During my career as hospice chaplain, I had the privilege of meeting a man that quickly became my mentor, a relationship that lasted over 15-years. Steve was kind to me from the get go. When I approached him one afternoon to ask if I could be a part of a professional group that he facilitated at his office weekly, his answer was a warm yes. Before his stroke that would forever force him into retirement, Steve was a psychiatrist and psychotherapist par excellence. He knew the power, creativity, and chaotic nature of the mind, the unconscious, in particular. One would expect such a being with great knowledge and insight to be hard to follow. Not Steve! Steve took in depth wisdom and packaged it into practical form. Here is one example.
We all struggle with certain personalities. Even the best of the best do not bat a thousand when it comes to people. That's because people are complex. We have a light side and a dark side. We have plenty of inconsistencies and another load of contradictions that we carry around. And let us not forget those internal conflicts that push and pull us to dissimilar conclusions all at the same time.
With all of this chaos going on in our little minds at any given moment, we have this unbelievable thirst that the world around us, which is made up of the same chaotic formula, have one happy feeling for us. And we will give up our dreams, money, and personal power just to find it, be it in a boss, supervisor, partner, family member, or friend. Here's where Steve's wisdom came in.
Steve was well aware of how the mind worked. And he knew that most of us battle over the same mental giants everyday, one of them being our unrealistic wish for consistent love from all. The seasoned professional magically made it simple one day when the subject about people arose. In his low, humble pitch he said, "You will always have three types of people in your life. Those who like you. Those who don't. And those who don't care one way or the other." Voila! Let that sink in for a minute. No matter who you are or become, what you own, or who you know, you will always have some who like you, some who don't, and some who don't give a dam one way or another (a big ouch for the narcissist in us). And if you try to fit everyone into the category of people liking you, then at the end you will still have three types of people in your life.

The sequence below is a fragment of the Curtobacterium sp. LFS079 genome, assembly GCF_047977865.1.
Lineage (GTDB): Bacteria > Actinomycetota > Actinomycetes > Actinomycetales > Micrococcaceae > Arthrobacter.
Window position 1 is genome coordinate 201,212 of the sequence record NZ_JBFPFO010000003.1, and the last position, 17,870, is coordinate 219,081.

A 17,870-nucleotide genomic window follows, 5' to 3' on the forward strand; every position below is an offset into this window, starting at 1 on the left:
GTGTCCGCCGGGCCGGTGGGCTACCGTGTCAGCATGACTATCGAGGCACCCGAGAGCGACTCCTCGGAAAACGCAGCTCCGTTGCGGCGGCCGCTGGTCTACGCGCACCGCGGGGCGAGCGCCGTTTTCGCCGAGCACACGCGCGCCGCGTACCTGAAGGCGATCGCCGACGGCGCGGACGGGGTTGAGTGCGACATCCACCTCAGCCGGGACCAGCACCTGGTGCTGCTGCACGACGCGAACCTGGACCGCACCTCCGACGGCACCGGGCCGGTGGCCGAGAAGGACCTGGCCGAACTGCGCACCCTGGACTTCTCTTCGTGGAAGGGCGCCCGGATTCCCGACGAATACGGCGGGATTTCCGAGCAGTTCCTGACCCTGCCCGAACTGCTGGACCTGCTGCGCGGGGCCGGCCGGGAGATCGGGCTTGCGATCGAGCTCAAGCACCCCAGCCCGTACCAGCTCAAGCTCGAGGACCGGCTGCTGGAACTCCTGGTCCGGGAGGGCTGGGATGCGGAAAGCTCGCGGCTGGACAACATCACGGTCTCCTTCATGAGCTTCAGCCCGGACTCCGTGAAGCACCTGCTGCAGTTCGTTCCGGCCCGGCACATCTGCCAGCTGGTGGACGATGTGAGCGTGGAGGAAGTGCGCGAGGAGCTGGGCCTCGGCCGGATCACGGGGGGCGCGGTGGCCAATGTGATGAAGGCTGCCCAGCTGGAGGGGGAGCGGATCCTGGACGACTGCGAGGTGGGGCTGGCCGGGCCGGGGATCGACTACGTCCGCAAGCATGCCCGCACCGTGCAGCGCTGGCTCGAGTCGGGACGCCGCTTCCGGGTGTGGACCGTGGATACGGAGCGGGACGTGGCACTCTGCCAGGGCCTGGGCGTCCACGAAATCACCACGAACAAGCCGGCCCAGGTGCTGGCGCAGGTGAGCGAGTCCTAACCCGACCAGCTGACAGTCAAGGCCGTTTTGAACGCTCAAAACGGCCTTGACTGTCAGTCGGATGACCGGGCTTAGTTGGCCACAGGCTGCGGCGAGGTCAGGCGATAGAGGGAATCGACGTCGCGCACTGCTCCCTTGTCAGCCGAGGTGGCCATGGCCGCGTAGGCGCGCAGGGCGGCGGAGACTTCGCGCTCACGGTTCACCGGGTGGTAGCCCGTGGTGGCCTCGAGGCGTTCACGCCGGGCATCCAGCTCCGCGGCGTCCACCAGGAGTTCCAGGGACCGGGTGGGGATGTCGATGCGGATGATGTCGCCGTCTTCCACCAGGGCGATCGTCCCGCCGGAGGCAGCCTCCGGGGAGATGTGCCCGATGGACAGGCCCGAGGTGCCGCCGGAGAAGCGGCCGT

What does this mean for you and me? Stop trying so hard to get everyone to like you! What's wrong with someone not liking you, anyway? There's not a soul who has lived or become famous who hasn't had a run-in with a percentage of people that criticized--and not of the constructive kind. Everyone of us has a crowd that doesn't like our ideas, lifestyles, choices, or favorite music. Some just don't like us period!
At my age, I find myself becoming more and more comfortable with Steve's wisdom. Sure, there is a deep thread within us that would love a world where everyone gets along. It's not going to happen. Strangely, there is something freeing about accepting this phenomenon.
When Steve shared this rule of thumb, he did so with an ease about him that I'll never forget. It's one thing to say what Steve taught and feel it. Steve wore his message. You could tell he had carved intentional space to let go of the irrational demand for people to like him. But he took it one step further. He learned to give others permission not to like him, if that's what they chose.
Steve passed away, but not before leaving us with a model that can serve us well. And I thank him deeply. I write this article in honor of him, a man that loved me and told me to be ok with those who don't. You can see my interview with Steve on, "After a Stroke".